“I loved the way in which even the so-called unsavory characters have been endowed with humane and just feelings.”
Villains in mysteries, thrillers, and suspense novels are many times more important than the hero and heroine. Antagonists drive the story, create the suspense, and put the main characters at risk. The worse they are, the more tense the story. We want our readers to turn the pages as fast as they can, but if they don’t feel the hero or heroine is threatened, that their life is on the line, we probably haven’t written a memorable villain.
However writers craft their villains, we have to be careful. The reviewer who prompted this post wasn’t talking about the true villain in my book Threads, an unrepentant psychopath, evil through and through. He is a rare character for me. I like to imbue my bad guys or gals with characteristics that make the reader care about them; otherwise, they become stereotypical clichés, direct from central casting.
Authors spend so much time creating their heroes and heroines, bestowing them with defining traits, we sometimes forget that our villains are people too. We want to cheer when they get their comeuppance, but we should have some sympathy for whatever made them the way they are. Is the shark in Jaws the villain or are the people hunting him down? Is Moby Dick the heavy, or is Captain Ahab?
Now that’s a villain. His young life was a disaster, and he had no hope to be anything but what he turned out to be. He knows he’s on a downward spiral to hell because he’s smart, but he can’t stop his trajectory. Knowing his history makes the reader that much more sympathetic toward him. We wonder what he would have been like if someone had loved him as a child.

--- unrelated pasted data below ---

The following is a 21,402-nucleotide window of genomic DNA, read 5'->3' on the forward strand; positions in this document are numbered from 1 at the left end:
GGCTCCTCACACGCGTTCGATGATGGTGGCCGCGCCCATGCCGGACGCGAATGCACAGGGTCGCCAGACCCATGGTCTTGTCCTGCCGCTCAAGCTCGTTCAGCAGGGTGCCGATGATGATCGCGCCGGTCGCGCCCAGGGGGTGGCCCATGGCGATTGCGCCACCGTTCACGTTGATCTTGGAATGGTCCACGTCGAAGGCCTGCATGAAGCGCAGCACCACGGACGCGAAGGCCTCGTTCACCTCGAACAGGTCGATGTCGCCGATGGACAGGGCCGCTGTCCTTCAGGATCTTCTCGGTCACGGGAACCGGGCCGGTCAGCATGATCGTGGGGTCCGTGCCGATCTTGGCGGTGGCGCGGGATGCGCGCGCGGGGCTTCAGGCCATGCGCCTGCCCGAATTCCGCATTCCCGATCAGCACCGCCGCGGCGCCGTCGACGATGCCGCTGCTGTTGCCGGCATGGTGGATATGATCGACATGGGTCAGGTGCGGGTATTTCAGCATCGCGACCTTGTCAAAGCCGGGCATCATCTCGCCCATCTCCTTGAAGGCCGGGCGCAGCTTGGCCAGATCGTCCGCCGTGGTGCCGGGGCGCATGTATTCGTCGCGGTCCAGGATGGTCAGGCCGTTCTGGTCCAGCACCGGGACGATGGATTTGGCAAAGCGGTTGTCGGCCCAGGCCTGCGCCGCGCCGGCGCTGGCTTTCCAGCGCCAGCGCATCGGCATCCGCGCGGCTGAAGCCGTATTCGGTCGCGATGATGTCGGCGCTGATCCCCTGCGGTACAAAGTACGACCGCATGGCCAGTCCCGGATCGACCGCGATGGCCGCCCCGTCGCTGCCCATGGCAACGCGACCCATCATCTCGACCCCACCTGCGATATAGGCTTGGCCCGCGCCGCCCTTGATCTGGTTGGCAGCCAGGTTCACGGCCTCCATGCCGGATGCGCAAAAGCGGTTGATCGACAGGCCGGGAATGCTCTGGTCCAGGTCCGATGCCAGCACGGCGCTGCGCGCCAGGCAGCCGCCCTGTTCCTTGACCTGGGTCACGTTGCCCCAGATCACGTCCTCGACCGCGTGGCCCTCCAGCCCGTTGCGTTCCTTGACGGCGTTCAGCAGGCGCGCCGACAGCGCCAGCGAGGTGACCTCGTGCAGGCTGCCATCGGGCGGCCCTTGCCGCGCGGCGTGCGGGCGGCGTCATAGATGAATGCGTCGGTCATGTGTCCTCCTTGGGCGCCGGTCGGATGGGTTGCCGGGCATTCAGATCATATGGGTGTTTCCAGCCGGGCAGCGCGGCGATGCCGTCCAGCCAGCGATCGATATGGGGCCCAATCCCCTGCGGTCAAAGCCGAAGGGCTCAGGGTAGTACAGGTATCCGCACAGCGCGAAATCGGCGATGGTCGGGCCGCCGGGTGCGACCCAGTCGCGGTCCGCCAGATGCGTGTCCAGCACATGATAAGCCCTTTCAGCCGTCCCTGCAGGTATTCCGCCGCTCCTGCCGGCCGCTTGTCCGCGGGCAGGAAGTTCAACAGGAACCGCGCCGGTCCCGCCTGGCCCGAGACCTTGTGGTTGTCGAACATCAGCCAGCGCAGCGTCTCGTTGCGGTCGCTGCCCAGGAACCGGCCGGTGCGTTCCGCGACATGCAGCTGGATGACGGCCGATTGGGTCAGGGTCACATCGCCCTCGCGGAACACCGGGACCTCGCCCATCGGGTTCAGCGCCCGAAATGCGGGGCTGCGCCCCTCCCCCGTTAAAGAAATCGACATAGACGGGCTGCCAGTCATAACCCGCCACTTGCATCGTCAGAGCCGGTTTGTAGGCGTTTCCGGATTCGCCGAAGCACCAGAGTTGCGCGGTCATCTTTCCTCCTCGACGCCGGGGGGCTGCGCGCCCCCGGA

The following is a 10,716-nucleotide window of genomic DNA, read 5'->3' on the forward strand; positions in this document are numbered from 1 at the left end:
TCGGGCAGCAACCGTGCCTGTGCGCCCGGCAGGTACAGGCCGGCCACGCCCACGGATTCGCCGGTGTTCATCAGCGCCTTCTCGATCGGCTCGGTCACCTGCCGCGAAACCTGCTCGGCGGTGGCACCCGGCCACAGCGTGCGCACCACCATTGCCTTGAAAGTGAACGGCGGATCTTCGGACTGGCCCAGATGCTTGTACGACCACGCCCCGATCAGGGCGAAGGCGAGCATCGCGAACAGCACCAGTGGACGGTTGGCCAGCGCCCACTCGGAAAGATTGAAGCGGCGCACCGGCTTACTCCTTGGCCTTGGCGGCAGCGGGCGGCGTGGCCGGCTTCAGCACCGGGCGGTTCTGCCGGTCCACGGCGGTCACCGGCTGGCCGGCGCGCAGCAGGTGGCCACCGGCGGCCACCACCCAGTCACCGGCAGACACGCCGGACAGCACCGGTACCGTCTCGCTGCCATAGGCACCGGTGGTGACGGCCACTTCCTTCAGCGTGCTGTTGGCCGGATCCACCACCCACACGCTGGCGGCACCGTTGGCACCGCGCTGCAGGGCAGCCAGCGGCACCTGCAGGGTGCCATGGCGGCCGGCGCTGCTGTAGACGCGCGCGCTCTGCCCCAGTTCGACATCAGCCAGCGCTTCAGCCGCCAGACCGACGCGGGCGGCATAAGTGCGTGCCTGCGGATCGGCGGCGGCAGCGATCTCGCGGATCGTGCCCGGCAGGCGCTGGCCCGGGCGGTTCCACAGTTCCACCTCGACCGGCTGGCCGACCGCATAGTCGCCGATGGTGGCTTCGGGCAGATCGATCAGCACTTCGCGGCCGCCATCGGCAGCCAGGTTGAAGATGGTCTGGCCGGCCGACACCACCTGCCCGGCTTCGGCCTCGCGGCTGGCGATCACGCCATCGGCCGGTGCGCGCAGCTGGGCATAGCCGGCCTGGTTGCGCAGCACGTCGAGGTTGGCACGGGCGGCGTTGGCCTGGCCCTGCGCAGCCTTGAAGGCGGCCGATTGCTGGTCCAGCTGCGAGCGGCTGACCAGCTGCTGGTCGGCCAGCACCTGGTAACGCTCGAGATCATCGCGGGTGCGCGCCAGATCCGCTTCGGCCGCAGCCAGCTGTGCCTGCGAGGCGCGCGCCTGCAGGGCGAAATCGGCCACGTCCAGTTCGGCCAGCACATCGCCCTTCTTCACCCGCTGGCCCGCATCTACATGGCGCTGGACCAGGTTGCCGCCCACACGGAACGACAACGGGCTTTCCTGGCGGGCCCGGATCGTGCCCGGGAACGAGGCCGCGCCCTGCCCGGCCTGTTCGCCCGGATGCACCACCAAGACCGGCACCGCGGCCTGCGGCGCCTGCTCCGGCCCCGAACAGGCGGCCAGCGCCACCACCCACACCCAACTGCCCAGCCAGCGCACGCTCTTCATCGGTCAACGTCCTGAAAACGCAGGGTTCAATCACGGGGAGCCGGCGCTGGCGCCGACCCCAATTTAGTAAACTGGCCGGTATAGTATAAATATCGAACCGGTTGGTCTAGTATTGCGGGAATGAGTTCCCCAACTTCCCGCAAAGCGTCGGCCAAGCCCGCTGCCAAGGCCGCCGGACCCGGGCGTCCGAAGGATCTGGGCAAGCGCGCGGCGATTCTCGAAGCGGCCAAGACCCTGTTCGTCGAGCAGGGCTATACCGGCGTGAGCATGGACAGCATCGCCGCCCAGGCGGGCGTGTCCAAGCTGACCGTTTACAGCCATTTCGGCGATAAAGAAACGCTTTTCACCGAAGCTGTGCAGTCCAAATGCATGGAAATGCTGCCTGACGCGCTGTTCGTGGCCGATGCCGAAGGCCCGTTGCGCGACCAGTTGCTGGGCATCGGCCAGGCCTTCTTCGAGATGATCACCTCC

My work in progress, Backlash, has what I hope to be a sympathetic villain, even though he’s a cold calculating killer. Actually, there are multiple murderers in the book, and ridding the world of their victims starts out as a noble mission. If the law can’t deliver a just verdict for these sinners, then this band of avengers will. Unfortunately, committing immoral acts to balance immoral judgments tends to result in bad endings.
I was discussing villains with my son, and he made a blanket statement about comic book villains: they’re all products of something bad that happened to them early on in their lives. So as evil as they might be, the reader, especially kids, can find something sympathetic about them.
How do you craft your villains? Do you make them all bad, or do you leave a little light to shine in their eyes?
Polly Iyer is the author of six novels: standalones Hooked, InSight, Murder Déjà Vu, Threads, and two books in the Diana Racine Psychic Suspense series, Mind Games and Goddess of the Moon. A Massachusetts native, she makes her home in the beautiful Piedmont region of South Carolina. You can visit her website for more on Polly and connect with her on Facebook and Twitter.